Ah, but they didn't
take what shots they could. That's what gets me (with this piece, anyway). Although I may be a Hitchens partisan (especially, obviously, in his arguments with the aforementioned has-beens), my beef with the Onion
piece is not at all that they treated him unfairly or zinged him too harshly -- it's that they didn't really treat him
at all, and entirely failed (indeed, didn't even seem to try) at lobbying zings in his direction.
Unless: There may a good point in this -- what if this was the author's attempt to parody Hitchens' war of words with these prime specimens of leftage by putting him in a bitch-fight with a common trailer ho? Might that be a clever way of reducing the erudite, international Hitchens to a provincial half-wit battling with another? Well, it's possible. But Armed Prophet thinks that would be giving the author too much credit. After all, if it was supposed to be a lampoon of Hitchens' public squabbles, then why didn't his "common-law wife" represent any of Hitch's enemies? The Onion calls her Noreen Bodell, his
common-law wife of 14 years
but otherwise, she is a cipher:
Little is known about Bodell, a heavy-set blonde who has been known to use several different surnames.
Obviously, the supposed wife is incidental. (I wonder what Hitchens' real-life wife, Carol Blue
, has to say about this.)
If the author did want to make light of their differences, then it might have been useful to at least mention, Hitchens' evolving politics. Instead, The Onion merely calls him a "leftist intellectual" -- but Hitchens wouldn't call himself a leftist. What Hitchens is today still remains to be seen. How he will judge the aftermath of the war in Iraq is something Hitchens alone can determine. Whether he does indeed vote for George W. Bush in 2004 as he's indicated that he might remains to be seen.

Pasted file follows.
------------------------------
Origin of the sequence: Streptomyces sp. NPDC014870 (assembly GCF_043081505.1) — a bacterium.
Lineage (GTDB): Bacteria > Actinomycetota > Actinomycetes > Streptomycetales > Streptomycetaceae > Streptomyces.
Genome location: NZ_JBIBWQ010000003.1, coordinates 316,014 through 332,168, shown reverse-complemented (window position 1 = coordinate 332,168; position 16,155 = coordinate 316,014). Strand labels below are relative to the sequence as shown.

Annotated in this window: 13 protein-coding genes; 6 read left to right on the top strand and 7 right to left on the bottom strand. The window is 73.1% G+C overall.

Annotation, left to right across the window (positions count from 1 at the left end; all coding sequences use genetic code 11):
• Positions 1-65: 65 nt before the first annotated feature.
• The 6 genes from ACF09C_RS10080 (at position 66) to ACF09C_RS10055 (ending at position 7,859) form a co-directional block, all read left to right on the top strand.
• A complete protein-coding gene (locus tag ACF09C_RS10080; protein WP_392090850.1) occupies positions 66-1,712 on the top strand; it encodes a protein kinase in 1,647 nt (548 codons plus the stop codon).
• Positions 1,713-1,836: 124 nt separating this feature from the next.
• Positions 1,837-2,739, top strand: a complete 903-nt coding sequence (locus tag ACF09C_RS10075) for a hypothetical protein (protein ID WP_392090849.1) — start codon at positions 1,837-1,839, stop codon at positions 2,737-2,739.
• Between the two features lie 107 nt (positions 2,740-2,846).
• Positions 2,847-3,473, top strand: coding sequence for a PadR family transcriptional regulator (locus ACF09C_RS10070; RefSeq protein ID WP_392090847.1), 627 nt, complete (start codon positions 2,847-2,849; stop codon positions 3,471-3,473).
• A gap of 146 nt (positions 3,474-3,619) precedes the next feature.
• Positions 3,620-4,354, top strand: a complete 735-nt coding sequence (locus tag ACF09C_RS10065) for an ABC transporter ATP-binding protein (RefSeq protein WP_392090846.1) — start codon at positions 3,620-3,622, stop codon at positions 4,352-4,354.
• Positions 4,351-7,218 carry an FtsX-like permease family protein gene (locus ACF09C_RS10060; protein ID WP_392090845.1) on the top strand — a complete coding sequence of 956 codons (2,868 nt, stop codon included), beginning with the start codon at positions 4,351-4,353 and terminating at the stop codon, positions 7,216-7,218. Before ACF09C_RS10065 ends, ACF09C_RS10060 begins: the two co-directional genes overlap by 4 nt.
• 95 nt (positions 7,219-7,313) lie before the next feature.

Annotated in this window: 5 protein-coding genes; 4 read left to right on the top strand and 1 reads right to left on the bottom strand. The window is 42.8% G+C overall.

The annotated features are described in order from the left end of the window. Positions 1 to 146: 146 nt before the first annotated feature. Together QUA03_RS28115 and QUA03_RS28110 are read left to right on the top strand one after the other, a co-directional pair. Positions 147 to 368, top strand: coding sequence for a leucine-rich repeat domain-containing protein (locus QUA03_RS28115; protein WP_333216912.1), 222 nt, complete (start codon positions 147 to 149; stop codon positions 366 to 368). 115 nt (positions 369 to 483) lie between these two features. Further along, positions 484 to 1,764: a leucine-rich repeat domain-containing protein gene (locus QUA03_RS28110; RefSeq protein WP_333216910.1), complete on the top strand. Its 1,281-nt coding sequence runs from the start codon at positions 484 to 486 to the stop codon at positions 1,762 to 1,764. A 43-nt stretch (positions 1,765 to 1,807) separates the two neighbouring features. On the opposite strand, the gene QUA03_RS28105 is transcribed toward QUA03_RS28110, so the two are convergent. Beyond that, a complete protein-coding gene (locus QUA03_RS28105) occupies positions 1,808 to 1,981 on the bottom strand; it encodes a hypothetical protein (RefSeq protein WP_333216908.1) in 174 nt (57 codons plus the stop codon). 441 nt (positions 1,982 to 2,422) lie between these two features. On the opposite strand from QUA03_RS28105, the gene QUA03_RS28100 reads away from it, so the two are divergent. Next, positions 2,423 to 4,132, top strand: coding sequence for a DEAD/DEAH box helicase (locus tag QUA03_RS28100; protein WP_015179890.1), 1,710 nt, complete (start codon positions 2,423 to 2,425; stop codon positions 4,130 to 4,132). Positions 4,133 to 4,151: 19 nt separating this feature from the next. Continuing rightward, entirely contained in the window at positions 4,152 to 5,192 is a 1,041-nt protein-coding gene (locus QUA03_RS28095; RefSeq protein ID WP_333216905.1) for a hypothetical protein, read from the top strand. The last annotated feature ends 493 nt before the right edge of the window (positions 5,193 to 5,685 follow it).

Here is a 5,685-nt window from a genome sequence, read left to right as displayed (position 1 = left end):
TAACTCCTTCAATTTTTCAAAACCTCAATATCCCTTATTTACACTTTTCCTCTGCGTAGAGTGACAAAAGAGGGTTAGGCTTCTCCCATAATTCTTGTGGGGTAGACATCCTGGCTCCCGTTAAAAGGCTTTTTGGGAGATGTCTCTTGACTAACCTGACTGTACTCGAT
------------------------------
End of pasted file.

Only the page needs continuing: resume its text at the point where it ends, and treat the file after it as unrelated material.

I guess it remains allowable, though not likely, that the author intended this to be a clever commentary upon Hitchens as of late. But if so, then the author just isn't familiar with Hitchens as of late -- if, indeed, he or she ever was very familiar with him.
The last point I have to make is one I should have mentioned at the very beginning: To explicate a joke is to kill it. To examine why it is funny is to render it un-funny. Now, what does this do to an already-unfunny joke? Armed Prophet finds it interesting to explicate, but that might just be me. If you, reading this now, did think it was funny, then I've surely ruined the whole thing for you, if you've bothered to read it to this point. Many jokes are just there to make one laugh; examined further they are revealed to be less than the sum of their parts. Perhaps that is the case here. But if that is the case, then Armed Prophet still found not just the whole, but also the parts, to be very disappointing. I say this as a Hitchens fan, who would have liked to see a good send-up of the "modern day Orwell." In the end, I guess I would still like to see that.